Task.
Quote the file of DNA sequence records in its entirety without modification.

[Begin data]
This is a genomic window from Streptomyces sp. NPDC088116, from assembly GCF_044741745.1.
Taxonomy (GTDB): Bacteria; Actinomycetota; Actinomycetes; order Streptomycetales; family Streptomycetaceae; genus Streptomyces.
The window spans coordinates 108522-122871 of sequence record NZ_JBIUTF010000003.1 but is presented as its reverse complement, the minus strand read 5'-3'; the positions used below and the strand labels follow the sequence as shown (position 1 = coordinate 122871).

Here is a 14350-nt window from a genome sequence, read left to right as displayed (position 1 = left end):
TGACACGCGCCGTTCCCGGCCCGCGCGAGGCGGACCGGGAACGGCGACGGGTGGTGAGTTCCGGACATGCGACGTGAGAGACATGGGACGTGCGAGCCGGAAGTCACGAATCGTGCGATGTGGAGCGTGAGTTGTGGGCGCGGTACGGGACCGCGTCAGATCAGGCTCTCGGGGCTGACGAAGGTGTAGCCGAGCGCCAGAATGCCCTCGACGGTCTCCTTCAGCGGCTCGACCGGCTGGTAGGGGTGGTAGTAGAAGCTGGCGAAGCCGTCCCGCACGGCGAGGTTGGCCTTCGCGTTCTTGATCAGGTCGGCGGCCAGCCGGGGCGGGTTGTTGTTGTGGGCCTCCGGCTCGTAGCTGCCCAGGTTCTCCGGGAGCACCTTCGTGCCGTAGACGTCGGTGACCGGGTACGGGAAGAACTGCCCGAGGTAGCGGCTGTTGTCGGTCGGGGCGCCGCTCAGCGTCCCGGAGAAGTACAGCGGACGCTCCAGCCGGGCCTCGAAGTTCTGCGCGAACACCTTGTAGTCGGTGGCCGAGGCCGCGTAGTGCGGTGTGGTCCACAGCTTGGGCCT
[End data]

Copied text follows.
This is a genomic window from Streptomyces sp. NPDC088116, from assembly GCF_044741745.1.
Taxonomy (GTDB): Bacteria; Actinomycetota; Actinomycetes; order Streptomycetales; family Streptomycetaceae; genus Streptomyces.
The window spans coordinates 108522-122871 of sequence record NZ_JBIUTF010000003.1 but is presented as its reverse complement, the minus strand read 5'-3'; the positions used below and the strand labels follow the sequence as shown (position 1 = coordinate 122871).

Here is a 14350-nt window from a genome sequence, read left to right as displayed (position 1 = left end):
TGACACGCGCCGTTCCCGGCCCGCGCGAGGCGGACCGGGAACGGCGACGGGTGGTGAGTTCCGGACATGCGACGTGAGAGACATGGGACGTGCGAGCCGGAAGTCACGAATCGTGCGATGTGGAGCGTGAGTTGTGGGCGCGGTACGGGACCGCGTCAGATCAGGCTCTCGGGGCTGACGAAGGTGTAGCCGAGCGCCAGAATGCCCTCGACGGTCTCCTTCAGCGGCTCGACCGGCTGGTAGGGGTGGTAGTAGAAGCTGGCGAAGCCGTCCCGCACGGCGAGGTTGGCCTTCGCGTTCTTGATCAGGTCGGCGGCCAGCCGGGGCGGGTTGTTGTTGTGGGCCTCCGGCTCGTAGCTGCCCAGGTTCTCCGGGAGCACCTTCGTGCCGTAGACGTCGGTGACCGGGTACGGGAAGAACTGCCCGAGGTAGCGGCTGTTGTCGGTCGGGGCGCCGCTCAGCGTCCCGGAGAAGTACAGCGGACGCTCCAGCCGGGCCTCGAAGTTCTGCGCGAACACCTTGTAGTCGGTGGCCGAGGCCGCGTAGTGCGGTGTGGTCCACAGCTTGGGCCT